Monday, July 13, 2015

Bouyer and Aristotle on the effects of the liturgy on the worshipper

Candelit Mass for the Epiphany in Oxford
A great bugbear of Fr Louis Bouyer, which emerges from the article by Dr John Pepino I referred to the other day, was didacticism: the view that the liturgy ought to teach people things. This is despite the fact that he agreed with the Liturgical Movement in general that it was important for people to understand the liturgy, and participate in it. Bouyer argued, furthermore, that it was a fundamental error to think of the liturgy as a tool for evangelisation. This latter is a popular idea today, so it is well to pay attention to what he has to say.

On the question of evanglisation, his point is simply that the liturgy is directed to the Church's members, not to the unconverted. He attacked the idea that

the liturgy that used to nourish the lives of Christians no longer interests us; what we need is liturgy that is pure and simply an instrument for Christianising modern pagans. (Memoirs, p382)

Again: 'What shall we give others if we have nothing left ourselves?'

The context is his opposition to the transformation of the Catholic liturgy into something it has never been before, with each change justified by appeal to sensibilities of people without any familiarity with the liturgy, people who have no ear for its poetry or symbolism: 'modern pagans'. This is fair enough, but it is an unnecessary to conclude from this that the traditional liturgy has and should have nothing to say to outsiders. Bl. Dominic Barberi's success as an evangelist among industrial workers in the North West of England was helped along, for example, by highly elaborate Corpus Christi processions, the like of which had not been seen in England since the Reformation, which non-Catholics watched with amazement in huge crowds. This, strictly speaking, was paraliturgical, but it chimes with the the experience of many converts of the pre-Conciliar era that the awe and reverence of the Catholic liturgy frequently drew them closer to the Faith.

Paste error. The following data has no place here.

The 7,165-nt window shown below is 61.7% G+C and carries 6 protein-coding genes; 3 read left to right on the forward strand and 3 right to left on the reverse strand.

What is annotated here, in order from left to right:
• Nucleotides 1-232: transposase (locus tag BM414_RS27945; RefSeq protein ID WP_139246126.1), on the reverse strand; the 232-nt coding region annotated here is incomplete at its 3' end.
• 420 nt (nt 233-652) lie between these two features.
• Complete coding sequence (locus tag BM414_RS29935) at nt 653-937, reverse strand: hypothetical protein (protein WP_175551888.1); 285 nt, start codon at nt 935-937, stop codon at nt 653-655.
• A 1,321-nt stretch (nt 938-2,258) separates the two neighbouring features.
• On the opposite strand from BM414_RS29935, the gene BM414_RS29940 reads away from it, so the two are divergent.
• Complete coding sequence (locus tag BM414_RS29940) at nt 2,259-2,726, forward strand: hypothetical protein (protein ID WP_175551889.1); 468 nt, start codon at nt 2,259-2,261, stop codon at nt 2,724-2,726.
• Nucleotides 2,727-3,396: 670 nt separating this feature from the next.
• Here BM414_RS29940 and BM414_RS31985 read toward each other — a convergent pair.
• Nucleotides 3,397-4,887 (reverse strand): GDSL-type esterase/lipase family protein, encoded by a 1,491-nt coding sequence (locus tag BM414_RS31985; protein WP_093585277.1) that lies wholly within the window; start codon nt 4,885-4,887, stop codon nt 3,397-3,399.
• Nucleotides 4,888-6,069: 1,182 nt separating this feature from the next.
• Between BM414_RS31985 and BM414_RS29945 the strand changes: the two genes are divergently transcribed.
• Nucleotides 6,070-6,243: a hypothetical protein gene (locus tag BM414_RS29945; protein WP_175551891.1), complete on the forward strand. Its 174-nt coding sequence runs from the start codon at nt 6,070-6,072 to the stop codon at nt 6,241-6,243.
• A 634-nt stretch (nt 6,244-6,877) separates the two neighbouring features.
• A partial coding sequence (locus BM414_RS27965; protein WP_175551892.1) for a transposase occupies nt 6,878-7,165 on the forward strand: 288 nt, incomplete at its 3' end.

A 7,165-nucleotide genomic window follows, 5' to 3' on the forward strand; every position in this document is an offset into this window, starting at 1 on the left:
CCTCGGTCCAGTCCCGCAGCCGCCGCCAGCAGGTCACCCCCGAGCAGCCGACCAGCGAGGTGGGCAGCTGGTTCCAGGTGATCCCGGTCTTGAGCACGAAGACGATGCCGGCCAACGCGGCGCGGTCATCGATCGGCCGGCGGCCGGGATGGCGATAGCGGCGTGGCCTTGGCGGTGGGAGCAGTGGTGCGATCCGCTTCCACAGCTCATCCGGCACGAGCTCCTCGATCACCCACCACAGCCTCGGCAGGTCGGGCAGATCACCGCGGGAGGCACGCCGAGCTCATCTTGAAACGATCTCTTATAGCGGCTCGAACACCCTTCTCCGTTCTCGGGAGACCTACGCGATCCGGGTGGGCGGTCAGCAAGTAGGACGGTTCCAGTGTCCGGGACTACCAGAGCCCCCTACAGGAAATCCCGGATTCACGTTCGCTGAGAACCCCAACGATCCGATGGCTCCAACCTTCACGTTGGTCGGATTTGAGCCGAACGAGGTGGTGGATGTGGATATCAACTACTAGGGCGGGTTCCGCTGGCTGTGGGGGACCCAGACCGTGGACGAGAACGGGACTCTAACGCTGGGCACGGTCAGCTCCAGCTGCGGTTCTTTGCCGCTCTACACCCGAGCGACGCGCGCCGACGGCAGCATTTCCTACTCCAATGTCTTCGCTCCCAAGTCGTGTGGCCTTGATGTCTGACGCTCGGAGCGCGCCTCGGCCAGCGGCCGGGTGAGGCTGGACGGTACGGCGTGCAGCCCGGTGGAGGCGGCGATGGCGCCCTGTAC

That's not to say we should be looking to make the liturgy more didactic. I was intrigued to see a reference to Aristotle in Bouyer's discussion of this point. Looking more deeply, Aristotle was speaking specifically about the pagan liturgy of his own day. It is from a 'fragment': a reference to a lost work of Aristotle in another author's writings. Here are two: the first is what Bouyer referred to, the second appears to be about the same idea, and puts it into a slightly wider context.

Synesius, Dio. 10. 48 a. ... as Aristotle claims that those who are being initiated into the mysteries are to be expected not to learn anything but to suffer some change, to be put into a certain condition, i.e. to be fitted for some purpose.

Michael Psellus, Schol. ad Joh. Climacum (Cat. des Man. Alch. Grecs, ed. Bidez, 1928), 6. 171. I undertook to teach you what I have learned, not what I have experienced . . . the one is matter for teaching, the other for mystical experience. The first comes to men by hearing, the second comes when reason itself has experienced illumination — which Aristotle described as mysterious and akin to the Eleusinian rites (for in these he who was initiated into the mysteries was being moulded, not being taught).

Bouyer's own remark is this: 'the main business of the liturgy is not to teach us this or that lesson easily converted into pat formulas; it is to place the faithful, without them quite knowing how, into a certain state of mind which it would be perfectly fruitless to try to recreate by explaining it.' (Memoirs, p67)